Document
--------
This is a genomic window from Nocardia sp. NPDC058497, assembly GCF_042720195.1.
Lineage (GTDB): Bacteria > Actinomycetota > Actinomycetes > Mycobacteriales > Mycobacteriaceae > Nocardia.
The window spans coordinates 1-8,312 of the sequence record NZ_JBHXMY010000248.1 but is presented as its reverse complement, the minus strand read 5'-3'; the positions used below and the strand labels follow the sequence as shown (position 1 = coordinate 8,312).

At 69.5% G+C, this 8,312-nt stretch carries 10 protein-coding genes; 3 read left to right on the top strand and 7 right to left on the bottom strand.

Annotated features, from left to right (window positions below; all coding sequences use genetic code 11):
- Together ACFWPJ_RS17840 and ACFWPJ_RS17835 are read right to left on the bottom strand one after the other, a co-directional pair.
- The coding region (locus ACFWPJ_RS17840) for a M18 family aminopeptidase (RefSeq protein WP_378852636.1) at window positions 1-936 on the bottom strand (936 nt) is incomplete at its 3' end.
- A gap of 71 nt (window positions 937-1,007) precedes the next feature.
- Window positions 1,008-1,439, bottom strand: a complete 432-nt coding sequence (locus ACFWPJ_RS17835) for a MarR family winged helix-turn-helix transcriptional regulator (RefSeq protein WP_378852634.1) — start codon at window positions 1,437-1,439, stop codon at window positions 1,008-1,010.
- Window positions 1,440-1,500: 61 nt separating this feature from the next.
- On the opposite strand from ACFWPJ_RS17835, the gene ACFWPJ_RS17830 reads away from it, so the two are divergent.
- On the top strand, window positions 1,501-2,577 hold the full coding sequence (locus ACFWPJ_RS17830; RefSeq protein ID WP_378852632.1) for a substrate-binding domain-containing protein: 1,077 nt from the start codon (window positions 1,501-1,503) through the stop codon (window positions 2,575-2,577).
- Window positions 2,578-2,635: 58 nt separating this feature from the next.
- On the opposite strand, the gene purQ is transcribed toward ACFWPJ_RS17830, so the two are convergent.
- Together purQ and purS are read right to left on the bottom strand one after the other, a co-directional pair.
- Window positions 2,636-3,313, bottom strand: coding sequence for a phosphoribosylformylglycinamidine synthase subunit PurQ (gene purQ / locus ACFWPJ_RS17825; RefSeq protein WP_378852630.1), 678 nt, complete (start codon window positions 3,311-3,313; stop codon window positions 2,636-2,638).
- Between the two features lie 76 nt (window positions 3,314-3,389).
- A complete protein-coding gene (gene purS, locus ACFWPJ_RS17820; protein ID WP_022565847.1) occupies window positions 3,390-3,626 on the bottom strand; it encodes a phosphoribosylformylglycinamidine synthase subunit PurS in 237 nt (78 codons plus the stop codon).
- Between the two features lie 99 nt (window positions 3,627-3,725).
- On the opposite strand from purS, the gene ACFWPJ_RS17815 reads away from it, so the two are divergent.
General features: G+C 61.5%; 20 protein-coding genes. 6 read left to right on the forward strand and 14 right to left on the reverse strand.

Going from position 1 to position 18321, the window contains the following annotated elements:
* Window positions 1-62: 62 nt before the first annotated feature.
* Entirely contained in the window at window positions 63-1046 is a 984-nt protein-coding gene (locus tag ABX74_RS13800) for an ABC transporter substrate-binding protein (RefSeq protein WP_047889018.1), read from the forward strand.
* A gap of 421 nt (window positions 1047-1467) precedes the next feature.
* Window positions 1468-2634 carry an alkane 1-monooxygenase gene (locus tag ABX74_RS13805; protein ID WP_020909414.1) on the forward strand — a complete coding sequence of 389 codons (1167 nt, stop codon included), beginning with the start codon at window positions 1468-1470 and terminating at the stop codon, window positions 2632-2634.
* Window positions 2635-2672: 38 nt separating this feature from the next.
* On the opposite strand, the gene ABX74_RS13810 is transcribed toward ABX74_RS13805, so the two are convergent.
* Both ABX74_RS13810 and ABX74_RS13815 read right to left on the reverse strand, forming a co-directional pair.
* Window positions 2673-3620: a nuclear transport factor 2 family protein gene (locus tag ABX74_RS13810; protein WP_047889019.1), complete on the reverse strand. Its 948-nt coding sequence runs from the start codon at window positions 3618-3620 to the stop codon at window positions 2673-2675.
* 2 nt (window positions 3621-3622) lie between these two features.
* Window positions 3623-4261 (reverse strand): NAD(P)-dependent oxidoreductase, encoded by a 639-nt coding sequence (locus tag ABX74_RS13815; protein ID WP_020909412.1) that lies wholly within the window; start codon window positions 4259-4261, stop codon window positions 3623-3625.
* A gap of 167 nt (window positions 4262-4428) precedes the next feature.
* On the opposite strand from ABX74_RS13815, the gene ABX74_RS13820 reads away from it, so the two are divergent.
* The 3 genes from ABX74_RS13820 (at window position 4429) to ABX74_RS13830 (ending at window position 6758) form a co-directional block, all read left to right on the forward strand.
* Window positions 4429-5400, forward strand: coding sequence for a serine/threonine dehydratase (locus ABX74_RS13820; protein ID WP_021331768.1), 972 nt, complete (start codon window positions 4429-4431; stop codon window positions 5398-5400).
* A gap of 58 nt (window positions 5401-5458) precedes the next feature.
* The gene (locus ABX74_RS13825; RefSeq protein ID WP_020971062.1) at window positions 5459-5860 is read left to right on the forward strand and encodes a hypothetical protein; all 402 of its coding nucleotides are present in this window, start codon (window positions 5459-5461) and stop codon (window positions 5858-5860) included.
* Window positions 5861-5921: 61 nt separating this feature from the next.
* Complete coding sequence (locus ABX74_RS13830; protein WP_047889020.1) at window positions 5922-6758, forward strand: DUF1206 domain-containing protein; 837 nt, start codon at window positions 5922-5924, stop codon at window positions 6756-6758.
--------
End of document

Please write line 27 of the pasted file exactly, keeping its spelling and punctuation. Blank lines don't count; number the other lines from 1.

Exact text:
* Window positions 2635-2672: 38 nt separating this feature from the next.